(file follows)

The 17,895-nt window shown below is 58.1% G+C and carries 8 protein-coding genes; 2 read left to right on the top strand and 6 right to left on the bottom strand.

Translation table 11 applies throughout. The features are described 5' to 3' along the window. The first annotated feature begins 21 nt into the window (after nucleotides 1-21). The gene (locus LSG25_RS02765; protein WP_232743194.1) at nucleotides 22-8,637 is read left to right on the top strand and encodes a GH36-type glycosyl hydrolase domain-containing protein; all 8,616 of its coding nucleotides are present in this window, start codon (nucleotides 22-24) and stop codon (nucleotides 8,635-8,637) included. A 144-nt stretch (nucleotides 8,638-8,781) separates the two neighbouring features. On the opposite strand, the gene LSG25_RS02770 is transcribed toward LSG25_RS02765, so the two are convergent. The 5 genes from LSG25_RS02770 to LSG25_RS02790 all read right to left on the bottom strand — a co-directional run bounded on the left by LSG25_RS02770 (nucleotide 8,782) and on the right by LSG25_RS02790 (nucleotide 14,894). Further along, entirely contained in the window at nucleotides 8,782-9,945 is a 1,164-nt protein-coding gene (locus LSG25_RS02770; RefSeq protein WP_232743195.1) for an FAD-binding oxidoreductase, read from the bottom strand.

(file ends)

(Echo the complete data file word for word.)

The 17,895-nt window shown below is 58.1% G+C and carries 8 protein-coding genes; 2 read left to right on the top strand and 6 right to left on the bottom strand.

Translation table 11 applies throughout. The features are described 5' to 3' along the window. The first annotated feature begins 21 nt into the window (after nucleotides 1-21). The gene (locus LSG25_RS02765; protein WP_232743194.1) at nucleotides 22-8,637 is read left to right on the top strand and encodes a GH36-type glycosyl hydrolase domain-containing protein; all 8,616 of its coding nucleotides are present in this window, start codon (nucleotides 22-24) and stop codon (nucleotides 8,635-8,637) included. A 144-nt stretch (nucleotides 8,638-8,781) separates the two neighbouring features. On the opposite strand, the gene LSG25_RS02770 is transcribed toward LSG25_RS02765, so the two are convergent. The 5 genes from LSG25_RS02770 to LSG25_RS02790 all read right to left on the bottom strand — a co-directional run bounded on the left by LSG25_RS02770 (nucleotide 8,782) and on the right by LSG25_RS02790 (nucleotide 14,894). Further along, entirely contained in the window at nucleotides 8,782-9,945 is a 1,164-nt protein-coding gene (locus LSG25_RS02770; RefSeq protein WP_232743195.1) for an FAD-binding oxidoreductase, read from the bottom strand.